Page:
Numerous demonstrators gathered in Berlin on Wednesday to protest against the planned amendment to the Infection Protection Act. After the Federal Ministry of the Interior banned several rallies in front of the Reichstag building on Tuesday, the demonstrators gathered on Pariser Platz and around the Brandenburg Gate.
The first arrests were made because individuals refused to follow the Corona rules, including wearing facial masks. A video from the protest showed how the AfD member of the Bundestag Karsten Hilse is thrown onto the ground by police officers and dragged away with his arms tied behind his back. Hilse himself worked as a police officer before entering the Bundestag.
The police were on duty with more than 2 000 officers in the government district. The demonstrators shouted, among other things, “Angela, the people are here!” And sang the national anthem. Around noon, the police broke up a meeting in front of the Brandenburg Gate with loudspeaker announcements.
The reason they gave was that the demonstrators had not complied with the requirements such as maintaining minimum distances and wearing facial masks. The protesters were warned to move away in order to avoid a harsh police response. In addition, the emergency services deployed water cannons.
The Federal Ministry of the Interior had justified the ban on a total of twelve rallies and demonstrations because it would have an “impact on the work of Parliament”. The decision was made in agreement with Bundestag President Wolfgang Schäuble and the Bundesrat.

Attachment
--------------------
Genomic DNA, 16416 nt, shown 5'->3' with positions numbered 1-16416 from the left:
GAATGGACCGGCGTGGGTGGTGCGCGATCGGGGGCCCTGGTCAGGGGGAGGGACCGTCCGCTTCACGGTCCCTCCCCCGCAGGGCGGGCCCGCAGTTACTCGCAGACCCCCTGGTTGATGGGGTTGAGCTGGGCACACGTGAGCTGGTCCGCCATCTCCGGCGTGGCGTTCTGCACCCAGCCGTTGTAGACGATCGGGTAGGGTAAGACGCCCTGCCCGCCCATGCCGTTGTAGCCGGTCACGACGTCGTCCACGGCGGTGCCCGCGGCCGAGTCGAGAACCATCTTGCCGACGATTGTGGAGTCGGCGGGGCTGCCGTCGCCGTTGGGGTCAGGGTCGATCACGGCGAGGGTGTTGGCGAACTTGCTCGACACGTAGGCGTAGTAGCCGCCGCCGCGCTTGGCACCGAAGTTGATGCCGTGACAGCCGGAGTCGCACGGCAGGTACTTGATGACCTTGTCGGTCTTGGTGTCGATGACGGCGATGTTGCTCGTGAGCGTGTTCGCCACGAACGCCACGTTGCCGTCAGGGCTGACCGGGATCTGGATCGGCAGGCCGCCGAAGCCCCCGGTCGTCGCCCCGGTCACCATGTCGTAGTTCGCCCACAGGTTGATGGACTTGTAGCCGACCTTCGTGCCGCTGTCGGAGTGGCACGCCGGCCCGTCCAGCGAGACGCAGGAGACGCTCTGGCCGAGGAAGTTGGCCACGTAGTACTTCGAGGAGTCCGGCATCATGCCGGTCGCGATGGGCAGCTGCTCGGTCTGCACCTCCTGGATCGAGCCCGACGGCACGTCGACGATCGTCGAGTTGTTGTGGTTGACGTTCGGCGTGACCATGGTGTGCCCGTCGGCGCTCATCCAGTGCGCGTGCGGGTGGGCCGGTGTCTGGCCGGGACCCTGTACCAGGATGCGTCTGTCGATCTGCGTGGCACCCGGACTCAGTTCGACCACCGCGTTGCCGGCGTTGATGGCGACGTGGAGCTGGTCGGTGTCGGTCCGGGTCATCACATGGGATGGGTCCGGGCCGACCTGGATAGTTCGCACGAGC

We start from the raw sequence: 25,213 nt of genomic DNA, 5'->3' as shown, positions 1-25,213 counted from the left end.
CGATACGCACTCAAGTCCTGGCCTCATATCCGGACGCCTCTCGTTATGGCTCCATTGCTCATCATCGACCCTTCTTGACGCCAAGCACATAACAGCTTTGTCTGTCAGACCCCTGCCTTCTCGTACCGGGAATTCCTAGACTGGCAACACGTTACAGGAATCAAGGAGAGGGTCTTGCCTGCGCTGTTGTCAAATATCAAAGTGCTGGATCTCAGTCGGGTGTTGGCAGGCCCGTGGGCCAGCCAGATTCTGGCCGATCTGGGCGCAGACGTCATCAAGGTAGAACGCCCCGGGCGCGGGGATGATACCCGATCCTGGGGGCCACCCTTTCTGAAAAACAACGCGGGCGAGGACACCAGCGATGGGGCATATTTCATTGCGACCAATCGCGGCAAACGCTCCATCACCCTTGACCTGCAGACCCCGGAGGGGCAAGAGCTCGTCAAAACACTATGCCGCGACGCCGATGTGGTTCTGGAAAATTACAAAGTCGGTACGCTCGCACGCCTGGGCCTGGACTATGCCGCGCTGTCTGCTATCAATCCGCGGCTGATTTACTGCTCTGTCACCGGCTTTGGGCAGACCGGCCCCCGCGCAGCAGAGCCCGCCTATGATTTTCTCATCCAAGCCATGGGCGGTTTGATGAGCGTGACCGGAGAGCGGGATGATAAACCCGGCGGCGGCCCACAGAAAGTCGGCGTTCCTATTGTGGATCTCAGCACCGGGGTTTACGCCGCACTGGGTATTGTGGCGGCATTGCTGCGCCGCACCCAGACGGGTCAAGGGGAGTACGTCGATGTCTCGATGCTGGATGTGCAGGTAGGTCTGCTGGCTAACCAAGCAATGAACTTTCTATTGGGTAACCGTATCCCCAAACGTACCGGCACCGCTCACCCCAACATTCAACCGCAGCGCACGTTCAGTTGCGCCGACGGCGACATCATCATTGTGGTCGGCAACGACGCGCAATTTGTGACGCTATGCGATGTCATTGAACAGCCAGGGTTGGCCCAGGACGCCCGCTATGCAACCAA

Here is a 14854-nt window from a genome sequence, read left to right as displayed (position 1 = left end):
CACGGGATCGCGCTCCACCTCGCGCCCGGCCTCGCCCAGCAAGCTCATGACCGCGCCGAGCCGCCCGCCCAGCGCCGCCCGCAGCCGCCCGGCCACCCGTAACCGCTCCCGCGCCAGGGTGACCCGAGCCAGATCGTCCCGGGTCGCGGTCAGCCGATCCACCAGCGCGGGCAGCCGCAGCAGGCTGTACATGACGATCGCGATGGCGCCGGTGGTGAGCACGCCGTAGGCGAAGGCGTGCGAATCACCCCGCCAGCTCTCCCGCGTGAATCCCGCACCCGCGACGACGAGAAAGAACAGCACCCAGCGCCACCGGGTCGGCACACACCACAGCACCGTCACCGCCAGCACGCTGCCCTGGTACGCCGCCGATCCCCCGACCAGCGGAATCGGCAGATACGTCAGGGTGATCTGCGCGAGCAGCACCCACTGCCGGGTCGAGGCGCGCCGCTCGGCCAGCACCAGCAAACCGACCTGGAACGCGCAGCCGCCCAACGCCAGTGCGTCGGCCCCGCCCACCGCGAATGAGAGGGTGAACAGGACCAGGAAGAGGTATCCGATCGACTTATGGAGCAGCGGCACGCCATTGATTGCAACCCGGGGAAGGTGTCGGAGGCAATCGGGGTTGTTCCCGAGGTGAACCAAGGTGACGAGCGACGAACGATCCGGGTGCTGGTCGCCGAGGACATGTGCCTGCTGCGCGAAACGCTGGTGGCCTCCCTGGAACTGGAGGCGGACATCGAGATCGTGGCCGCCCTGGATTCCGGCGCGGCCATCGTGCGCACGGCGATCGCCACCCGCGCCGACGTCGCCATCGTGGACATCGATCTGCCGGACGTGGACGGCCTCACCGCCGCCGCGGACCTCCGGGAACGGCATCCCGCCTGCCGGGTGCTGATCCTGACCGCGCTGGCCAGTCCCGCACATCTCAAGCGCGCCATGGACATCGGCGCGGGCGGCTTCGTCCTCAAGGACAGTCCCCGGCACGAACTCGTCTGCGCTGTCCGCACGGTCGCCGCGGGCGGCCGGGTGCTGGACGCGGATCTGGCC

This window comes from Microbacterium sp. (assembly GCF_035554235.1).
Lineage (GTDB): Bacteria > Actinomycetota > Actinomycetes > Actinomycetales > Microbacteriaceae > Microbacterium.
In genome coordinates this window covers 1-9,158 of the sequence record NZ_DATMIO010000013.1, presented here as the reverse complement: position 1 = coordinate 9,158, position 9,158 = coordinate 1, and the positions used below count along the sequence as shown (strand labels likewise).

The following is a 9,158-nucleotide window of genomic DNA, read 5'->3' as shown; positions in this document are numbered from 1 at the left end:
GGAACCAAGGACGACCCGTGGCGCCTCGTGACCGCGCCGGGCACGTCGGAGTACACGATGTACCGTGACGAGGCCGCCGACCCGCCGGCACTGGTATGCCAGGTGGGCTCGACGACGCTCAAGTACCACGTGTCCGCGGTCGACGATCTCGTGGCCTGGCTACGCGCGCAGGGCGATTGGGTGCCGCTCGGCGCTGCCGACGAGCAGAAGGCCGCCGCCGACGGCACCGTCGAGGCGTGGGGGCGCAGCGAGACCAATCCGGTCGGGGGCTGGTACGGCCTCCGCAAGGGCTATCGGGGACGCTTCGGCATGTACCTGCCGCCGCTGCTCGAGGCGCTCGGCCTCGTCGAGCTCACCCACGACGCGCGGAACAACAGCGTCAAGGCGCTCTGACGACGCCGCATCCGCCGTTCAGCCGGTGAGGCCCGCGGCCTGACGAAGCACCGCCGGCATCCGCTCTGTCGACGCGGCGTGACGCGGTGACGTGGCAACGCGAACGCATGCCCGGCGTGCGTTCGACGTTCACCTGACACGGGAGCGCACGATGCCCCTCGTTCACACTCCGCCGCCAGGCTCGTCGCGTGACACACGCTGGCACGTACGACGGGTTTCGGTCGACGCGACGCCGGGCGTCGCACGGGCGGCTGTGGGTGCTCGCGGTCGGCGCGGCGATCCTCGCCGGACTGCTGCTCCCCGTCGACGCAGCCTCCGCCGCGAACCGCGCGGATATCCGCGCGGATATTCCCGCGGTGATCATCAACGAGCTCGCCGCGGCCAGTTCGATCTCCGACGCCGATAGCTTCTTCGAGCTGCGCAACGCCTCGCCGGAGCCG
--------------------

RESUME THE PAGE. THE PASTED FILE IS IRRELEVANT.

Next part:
The State Criminal Police Office (LKA) Berlin had previously warned of possible attacks on the Bundestag on the occasion of the planned protests against the Infection Protection Act. The Bundestag police had also informed the MPs of this. The LKA is assuming “number of participants in the upper four-digit range, maximum in the lower five-digit range”.
On Thursday afternoon, the German Bundestag finally voted by a majority for the so-called third civil protection law, against which representatives of the AfD and FDP had argued. When MPs of the AfD held up posters in protest against the law, Bundestag President Wolfgang Schäuble threatened them with a call to order. The Federal Council also subsequently approved the amendment to the Infection Protection Act.
Some 415 MPs voted in support of the reform of the law and 236 against it.
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